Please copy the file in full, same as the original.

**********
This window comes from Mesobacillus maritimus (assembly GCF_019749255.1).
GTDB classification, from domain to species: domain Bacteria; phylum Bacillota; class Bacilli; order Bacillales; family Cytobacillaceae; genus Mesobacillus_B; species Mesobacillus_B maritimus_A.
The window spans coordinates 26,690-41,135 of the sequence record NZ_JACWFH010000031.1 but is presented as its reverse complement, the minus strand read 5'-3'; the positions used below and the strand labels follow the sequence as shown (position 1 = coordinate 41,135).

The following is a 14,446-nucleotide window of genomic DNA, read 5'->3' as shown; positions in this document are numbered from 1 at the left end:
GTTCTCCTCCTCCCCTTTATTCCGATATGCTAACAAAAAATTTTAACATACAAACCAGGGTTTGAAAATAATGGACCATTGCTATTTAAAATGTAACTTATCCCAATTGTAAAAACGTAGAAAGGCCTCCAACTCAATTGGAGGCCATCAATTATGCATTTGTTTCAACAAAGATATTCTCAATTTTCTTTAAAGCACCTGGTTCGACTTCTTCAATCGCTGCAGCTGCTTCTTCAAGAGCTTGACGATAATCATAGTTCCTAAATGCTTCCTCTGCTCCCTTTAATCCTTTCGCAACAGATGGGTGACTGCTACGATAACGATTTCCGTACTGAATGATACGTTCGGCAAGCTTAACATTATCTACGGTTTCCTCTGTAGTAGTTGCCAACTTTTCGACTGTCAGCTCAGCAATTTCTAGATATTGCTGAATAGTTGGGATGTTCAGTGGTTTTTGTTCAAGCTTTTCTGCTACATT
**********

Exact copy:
This window comes from Mesobacillus maritimus (assembly GCF_019749255.1).
GTDB classification, from domain to species: domain Bacteria; phylum Bacillota; class Bacilli; order Bacillales; family Cytobacillaceae; genus Mesobacillus_B; species Mesobacillus_B maritimus_A.
The window spans coordinates 26,690-41,135 of the sequence record NZ_JACWFH010000031.1 but is presented as its reverse complement, the minus strand read 5'-3'; the positions used below and the strand labels follow the sequence as shown (position 1 = coordinate 41,135).

The following is a 14,446-nucleotide window of genomic DNA, read 5'->3' as shown; positions in this document are numbered from 1 at the left end:
GTTCTCCTCCTCCCCTTTATTCCGATATGCTAACAAAAAATTTTAACATACAAACCAGGGTTTGAAAATAATGGACCATTGCTATTTAAAATGTAACTTATCCCAATTGTAAAAACGTAGAAAGGCCTCCAACTCAATTGGAGGCCATCAATTATGCATTTGTTTCAACAAAGATATTCTCAATTTTCTTTAAAGCACCTGGTTCGACTTCTTCAATCGCTGCAGCTGCTTCTTCAAGAGCTTGACGATAATCATAGTTCCTAAATGCTTCCTCTGCTCCCTTTAATCCTTTCGCAACAGATGGGTGACTGCTACGATAACGATTTCCGTACTGAATGATACGTTCGGCAAGCTTAACATTATCTACGGTTTCCTCTGTAGTAGTTGCCAACTTTTCGACTGTCAGCTCAGCAATTTCTAGATATTGCTGAATAGTTGGGATGTTCAGTGGTTTTTGTTCAAGCTTTTCTGCTACATT